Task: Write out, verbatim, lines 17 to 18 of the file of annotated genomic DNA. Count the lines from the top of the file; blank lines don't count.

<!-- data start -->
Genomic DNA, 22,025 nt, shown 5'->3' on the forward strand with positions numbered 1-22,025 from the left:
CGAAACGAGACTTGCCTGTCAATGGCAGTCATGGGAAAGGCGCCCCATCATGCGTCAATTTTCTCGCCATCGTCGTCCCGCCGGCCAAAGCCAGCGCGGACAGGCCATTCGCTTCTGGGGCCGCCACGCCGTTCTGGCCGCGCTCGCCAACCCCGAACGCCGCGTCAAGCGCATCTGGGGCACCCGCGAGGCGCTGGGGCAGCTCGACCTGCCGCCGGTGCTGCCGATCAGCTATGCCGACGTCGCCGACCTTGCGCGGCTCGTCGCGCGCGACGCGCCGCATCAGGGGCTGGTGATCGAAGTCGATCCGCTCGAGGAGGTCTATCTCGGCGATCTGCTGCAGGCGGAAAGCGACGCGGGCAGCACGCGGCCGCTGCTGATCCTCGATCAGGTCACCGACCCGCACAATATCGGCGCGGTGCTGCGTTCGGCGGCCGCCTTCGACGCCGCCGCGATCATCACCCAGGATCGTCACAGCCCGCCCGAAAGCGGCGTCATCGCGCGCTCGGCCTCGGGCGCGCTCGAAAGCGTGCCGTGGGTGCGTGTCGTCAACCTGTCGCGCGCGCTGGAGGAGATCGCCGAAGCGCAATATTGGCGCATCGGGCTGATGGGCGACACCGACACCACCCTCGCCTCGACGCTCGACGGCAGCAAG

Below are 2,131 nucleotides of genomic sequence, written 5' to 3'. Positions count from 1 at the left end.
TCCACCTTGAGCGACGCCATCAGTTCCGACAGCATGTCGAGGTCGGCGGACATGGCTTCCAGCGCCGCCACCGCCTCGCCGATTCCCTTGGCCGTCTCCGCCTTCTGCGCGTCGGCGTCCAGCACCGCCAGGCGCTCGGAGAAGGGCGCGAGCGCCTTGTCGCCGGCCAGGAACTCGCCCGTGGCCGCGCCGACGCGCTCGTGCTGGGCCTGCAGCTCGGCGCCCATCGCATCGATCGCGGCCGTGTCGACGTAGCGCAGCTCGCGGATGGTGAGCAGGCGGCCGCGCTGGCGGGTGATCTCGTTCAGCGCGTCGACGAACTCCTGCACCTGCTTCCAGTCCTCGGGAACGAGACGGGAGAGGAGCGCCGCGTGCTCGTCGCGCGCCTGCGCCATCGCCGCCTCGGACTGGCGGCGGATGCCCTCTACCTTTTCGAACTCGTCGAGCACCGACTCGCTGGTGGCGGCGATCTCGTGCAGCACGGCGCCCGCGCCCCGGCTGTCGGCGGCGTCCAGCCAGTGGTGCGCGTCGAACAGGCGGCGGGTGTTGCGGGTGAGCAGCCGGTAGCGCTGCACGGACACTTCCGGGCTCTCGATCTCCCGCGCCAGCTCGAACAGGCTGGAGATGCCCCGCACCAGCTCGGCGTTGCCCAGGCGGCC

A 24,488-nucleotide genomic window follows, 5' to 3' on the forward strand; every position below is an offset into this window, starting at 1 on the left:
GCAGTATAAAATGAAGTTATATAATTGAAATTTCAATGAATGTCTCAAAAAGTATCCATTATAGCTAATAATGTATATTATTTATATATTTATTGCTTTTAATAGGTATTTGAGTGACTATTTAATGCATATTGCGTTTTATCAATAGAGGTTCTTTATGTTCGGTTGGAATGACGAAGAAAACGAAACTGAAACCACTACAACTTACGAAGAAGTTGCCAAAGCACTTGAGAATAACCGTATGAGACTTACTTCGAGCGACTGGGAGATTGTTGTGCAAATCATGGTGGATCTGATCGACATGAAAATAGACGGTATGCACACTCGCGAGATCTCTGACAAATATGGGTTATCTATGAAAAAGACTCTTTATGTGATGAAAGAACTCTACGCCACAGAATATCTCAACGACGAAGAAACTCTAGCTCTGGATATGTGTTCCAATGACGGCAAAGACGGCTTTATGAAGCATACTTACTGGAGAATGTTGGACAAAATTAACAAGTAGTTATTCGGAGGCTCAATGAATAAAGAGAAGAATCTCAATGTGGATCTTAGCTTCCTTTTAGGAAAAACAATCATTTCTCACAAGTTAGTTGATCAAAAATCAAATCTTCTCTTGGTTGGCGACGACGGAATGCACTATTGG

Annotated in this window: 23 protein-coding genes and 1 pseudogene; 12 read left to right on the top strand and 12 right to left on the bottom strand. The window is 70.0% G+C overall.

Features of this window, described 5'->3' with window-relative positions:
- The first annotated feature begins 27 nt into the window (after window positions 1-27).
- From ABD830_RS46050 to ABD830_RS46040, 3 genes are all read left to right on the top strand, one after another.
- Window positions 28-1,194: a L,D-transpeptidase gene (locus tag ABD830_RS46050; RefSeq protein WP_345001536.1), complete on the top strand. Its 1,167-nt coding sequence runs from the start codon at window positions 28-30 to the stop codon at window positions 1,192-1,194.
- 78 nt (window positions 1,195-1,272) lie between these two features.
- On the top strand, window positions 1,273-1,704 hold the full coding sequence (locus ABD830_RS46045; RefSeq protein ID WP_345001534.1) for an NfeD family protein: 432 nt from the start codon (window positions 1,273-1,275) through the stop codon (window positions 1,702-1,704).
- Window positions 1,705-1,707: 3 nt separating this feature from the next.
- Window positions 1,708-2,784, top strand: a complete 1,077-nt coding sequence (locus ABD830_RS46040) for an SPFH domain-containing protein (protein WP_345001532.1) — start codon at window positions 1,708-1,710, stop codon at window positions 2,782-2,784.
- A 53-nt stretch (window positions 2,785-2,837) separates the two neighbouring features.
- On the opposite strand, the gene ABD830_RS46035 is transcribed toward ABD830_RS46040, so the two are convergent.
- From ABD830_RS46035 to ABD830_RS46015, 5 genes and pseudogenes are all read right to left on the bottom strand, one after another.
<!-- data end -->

- On the opposite strand, the gene ABD830_RS46035 is transcribed toward ABD830_RS46040, so the two are convergent.
- From ABD830_RS46035 to ABD830_RS46015, 5 genes and pseudogenes are all read right to left on the bottom strand, one after another.